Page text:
U.N. Rights Officer Kicked Out of South Sudan
November 5, 2012
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There have been some interesting discussions about Sudan on this blog—last week, someone posted about South Sudan’s cooperation with the ICC—and I wanted to point out something that happened today that adds to our discourse on the subject. As the New York Times reports, a United Nations human rights officer has been expelled by the South Sudan government following a UN report that raises allegations against the nation’s army.
The report accuses the South Sudan army of committing atrocities while trying to disarm civilians after a wave of ethnic violence in Dec. 2011 and Jan. 2012. The violence started after border clashes in Jonglei State, which led to the death of thousands and the displacement of many more. According to the Times, the South Sudan government condemned the report as one-sided, and the expelled human rights officer is waiting in Entebbe, Uganda for word from the UN.
The main thing I wanted to point out about this situation is its relevance to our Peskin reading on “Beyond Victor’s Justice”. As a recap, Peskin argues that no matter how hard international courts push for impartiality, the “winning” side of a conflict (the side ends up in control of the country) can create challenges that can prevent their prosecution. Although the situation in South Sudan—a country that was embroiled in civil war for two decades and is now composed of warring factions—is not a clear-cut case study for victor’s justice, it exemplifies the willingness and ability for transitional countries to prevent the UN or ICC from investigating and prosecuting both sides of a conflict.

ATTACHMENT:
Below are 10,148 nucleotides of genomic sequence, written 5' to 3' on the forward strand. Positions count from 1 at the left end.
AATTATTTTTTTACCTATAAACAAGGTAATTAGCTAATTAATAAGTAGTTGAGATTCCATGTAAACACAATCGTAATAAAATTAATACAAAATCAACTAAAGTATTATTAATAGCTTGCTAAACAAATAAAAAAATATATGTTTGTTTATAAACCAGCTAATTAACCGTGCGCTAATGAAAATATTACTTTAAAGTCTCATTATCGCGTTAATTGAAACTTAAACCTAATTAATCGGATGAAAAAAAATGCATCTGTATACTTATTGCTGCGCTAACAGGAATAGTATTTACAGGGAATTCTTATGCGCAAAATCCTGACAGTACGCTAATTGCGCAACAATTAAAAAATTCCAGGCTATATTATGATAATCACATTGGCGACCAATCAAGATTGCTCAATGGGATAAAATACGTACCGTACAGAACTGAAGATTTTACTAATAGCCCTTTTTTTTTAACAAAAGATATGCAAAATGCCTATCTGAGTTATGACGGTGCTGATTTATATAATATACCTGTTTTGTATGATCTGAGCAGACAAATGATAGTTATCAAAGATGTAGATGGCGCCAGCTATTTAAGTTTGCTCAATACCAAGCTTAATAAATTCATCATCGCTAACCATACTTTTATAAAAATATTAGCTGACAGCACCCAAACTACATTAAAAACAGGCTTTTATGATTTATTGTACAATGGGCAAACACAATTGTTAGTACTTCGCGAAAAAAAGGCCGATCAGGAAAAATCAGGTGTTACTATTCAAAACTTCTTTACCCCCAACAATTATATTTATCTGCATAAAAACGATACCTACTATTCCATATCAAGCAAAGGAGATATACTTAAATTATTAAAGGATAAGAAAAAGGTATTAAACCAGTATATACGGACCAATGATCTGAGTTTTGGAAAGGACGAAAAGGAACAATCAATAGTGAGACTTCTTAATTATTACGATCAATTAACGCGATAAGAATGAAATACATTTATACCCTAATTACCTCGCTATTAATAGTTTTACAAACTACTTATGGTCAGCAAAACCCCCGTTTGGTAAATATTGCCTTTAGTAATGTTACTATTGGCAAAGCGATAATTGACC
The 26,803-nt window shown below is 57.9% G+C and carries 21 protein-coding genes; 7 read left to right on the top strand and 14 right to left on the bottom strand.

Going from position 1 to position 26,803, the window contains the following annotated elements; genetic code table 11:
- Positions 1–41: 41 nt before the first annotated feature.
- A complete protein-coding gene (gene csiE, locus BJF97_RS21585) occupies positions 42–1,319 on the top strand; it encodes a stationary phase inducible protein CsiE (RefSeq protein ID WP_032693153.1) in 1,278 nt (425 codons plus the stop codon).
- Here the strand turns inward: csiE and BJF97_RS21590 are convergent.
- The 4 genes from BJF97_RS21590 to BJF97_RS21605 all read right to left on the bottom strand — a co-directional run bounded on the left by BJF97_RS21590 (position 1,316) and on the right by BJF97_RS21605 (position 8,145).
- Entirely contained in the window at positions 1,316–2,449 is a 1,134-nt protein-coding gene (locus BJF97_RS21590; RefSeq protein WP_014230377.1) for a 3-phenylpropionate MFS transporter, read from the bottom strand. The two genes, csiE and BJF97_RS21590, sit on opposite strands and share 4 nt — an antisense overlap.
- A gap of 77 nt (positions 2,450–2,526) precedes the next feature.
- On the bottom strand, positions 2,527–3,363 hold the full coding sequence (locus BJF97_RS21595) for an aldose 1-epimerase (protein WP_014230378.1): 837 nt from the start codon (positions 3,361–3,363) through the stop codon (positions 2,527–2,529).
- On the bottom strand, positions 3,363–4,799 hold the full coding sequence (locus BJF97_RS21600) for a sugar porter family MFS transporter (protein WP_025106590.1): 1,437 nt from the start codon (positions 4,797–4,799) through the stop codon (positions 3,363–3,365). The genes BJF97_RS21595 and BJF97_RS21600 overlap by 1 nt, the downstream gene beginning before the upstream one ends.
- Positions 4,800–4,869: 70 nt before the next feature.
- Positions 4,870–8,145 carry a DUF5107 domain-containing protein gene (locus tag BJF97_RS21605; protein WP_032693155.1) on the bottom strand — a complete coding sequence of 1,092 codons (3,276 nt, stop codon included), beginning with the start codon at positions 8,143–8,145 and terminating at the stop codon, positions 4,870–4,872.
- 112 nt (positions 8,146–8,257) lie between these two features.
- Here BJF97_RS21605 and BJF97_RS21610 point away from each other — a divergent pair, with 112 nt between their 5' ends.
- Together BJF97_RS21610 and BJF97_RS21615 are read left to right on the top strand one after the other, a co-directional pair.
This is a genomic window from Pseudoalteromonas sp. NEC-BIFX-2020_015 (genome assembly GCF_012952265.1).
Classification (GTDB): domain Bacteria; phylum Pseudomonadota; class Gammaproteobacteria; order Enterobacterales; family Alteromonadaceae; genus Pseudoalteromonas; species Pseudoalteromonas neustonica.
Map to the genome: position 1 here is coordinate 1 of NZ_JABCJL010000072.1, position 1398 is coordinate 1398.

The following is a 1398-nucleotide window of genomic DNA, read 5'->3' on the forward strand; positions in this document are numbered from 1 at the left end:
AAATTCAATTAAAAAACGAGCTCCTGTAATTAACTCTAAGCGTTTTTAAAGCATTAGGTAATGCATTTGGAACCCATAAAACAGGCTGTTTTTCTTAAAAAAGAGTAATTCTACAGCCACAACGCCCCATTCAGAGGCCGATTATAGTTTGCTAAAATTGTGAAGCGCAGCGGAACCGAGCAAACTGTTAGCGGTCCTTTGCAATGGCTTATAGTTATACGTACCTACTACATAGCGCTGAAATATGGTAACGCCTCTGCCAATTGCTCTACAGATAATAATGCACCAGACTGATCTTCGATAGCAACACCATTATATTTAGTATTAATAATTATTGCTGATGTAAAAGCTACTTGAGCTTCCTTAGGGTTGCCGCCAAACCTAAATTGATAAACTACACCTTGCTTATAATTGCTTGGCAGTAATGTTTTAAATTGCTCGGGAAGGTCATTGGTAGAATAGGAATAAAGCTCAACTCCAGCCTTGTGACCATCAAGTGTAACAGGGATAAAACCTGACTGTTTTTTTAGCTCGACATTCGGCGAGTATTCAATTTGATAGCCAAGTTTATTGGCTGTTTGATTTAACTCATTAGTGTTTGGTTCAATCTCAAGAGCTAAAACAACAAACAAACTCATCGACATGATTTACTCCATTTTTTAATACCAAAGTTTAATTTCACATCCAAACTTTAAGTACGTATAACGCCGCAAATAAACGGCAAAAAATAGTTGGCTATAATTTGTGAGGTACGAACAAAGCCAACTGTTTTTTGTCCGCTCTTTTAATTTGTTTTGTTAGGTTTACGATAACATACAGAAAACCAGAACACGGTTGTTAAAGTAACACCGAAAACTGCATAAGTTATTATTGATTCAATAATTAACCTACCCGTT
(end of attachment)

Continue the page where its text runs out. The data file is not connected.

One thing I’d be interested to see is how the international community deals with South Sudan’s unwillingness to cooperate over the next year or so. Civil society is already showing some concern—the Times quotes a representative from Human Rights Watch saying he hopes this situation “does not represent a step backward for human rights in South Sudan.” But international governments have the opportunity to make the most impact—will they use techniques that have been tried in the past, like memberships to diplomatic and trade organizations as bargaining chips for South Sudanese cooperation? Or are there more gentile actions that can be taken to get human rights officers back on the ground at a faster pace?